Salamanca, Wellington’s Masterpiece

Portrait of Wellington from Baines' History of the Wars of the French Revolution (London, 1817). The word Wellington is a facsimile of the General's signature.July 22, 2012 marks the 200th anniversary of the Battle of Salamanca. While Napoleon was in the midst of his Russian campaign, other generals were busy consolidating France’s position in Spain against a combined force of English, Portuguese, and Spanish rebels.

Though Wellington is probably best remembered for the Battle of Waterloo in 1815, the battle at Salamanca is often called his masterpiece. On the afternoon of July 22nd, after a full day of fighting, Wellington recognized a weakness in the French army lines. His decisive orders for attack led to a rapid victory for the British forces.

The relative quickness of the British success following this action inspired friends and enemies. The French general Maximilien Foy famously declared “Wellington defeated an army of 40,000 in 40 minutes” when he wrote about his experience at Salamanca in his journal. Robert Southey’s account of the battle from his book Life of Wellington emphasized the dramatic moment Wellington gave his orders.Page from Southey's "Life of Wellington" (Dublin, 1816) describing the moment when Wellington gives the orders that will lead to victory at

“Lord Wellington was at dinner when he was informed of this movement [of French troops]: he saw at once the advantage which had been given; he rose in such haste as to overturn the table, …and in an instant was on horseback, issuing those orders which won the battle of Salamanca.”

While these accounts might not be strictly true, they do reflect the quickness of this stage of the battle and the strategic skill shown by Wellington.

Up to this point, Wellington had generally been regarded as a defensive general. Salamanca established his ability as a skillful soldier and tactician. This statement from Baines’ History of the Wars of the French Revolution is characteristic of many of the tributes to the battle and to Wellington:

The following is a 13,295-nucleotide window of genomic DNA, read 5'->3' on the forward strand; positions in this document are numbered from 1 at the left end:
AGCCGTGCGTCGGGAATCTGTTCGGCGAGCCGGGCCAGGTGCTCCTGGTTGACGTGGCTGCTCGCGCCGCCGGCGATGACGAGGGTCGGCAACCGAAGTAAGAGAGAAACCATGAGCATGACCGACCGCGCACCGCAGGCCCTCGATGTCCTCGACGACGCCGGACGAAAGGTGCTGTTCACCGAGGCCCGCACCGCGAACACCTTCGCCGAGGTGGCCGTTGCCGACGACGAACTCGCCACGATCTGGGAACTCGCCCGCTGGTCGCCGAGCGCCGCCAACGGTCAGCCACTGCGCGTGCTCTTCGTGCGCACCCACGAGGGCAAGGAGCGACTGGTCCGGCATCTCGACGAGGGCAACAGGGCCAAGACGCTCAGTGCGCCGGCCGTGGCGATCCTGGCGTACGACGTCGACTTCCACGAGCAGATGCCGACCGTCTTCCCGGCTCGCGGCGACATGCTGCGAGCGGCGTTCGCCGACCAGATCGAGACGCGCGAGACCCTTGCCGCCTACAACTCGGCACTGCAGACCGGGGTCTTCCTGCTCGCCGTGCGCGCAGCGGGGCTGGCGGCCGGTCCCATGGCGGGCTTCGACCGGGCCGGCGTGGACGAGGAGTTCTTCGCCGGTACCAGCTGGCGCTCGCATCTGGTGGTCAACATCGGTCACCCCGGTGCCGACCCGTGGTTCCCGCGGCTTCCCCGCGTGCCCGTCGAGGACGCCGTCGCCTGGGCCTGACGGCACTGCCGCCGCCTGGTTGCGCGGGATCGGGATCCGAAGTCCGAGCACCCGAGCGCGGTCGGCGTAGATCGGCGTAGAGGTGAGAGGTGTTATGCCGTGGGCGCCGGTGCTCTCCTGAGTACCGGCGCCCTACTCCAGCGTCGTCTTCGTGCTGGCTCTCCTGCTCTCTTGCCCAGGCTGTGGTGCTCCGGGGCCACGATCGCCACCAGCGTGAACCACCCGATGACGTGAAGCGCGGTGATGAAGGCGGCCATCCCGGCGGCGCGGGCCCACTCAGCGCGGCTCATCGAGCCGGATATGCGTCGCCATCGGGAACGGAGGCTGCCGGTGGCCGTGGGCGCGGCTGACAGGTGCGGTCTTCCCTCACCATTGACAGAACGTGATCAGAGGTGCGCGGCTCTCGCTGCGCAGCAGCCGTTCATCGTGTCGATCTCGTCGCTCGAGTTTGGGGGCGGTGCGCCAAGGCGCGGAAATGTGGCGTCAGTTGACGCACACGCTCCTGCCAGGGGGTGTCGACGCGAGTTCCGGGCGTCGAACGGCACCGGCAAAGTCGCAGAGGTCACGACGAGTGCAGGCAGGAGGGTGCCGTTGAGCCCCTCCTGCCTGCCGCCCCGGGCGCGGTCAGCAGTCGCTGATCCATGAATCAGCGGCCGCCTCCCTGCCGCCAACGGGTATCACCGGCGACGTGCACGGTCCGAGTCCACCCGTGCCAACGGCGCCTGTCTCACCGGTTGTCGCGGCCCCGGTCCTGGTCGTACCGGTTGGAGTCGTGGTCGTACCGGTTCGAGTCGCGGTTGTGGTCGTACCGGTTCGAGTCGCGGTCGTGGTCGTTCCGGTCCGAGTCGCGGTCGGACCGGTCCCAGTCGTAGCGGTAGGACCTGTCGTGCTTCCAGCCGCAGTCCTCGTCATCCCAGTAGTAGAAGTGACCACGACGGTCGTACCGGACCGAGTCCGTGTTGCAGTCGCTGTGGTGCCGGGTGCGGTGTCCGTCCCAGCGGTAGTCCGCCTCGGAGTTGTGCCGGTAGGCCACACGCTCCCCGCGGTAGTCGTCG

Page from Baine's History of the Wars of the French Revolution (London, 1817) describing the battle of Salamanca.

“The battle of Salamanca was distinguished from all other battles hitherto fought in the peninsula, by several important circumstances: it was more masterly in the design, more gallant in the execution, and followed by consequences of far greater importance.”

In retrospect, observers recognized July 22, 1812 as a turning point in the Peninsular War, not only for Wellington’s reputation but for the morale of French army on the peninsula. British forces eventually drove the French armies from Spain and invaded Southern France in 1814. If British officer William Napier is to be believed, Wellington was aware of the shift on the afternoon of the battle. Napier recalls seeing Wellington late in the day at Salamanca “…alone, the flush of victory was on his brow… With a prescient pride he seemed only accept his glory as an earnest of greater things.” Those greater things would culminate in the Battle of Waterloo, and the final defeat of Napoleon.

Map of the Battle of Waterloo from Southey's Life of Wellington (Dublin, 1816).
Robert Muir’s Book Salamanca, 1812 (Yale University Press, 2001) is a source for more information about the battle and its’ importance.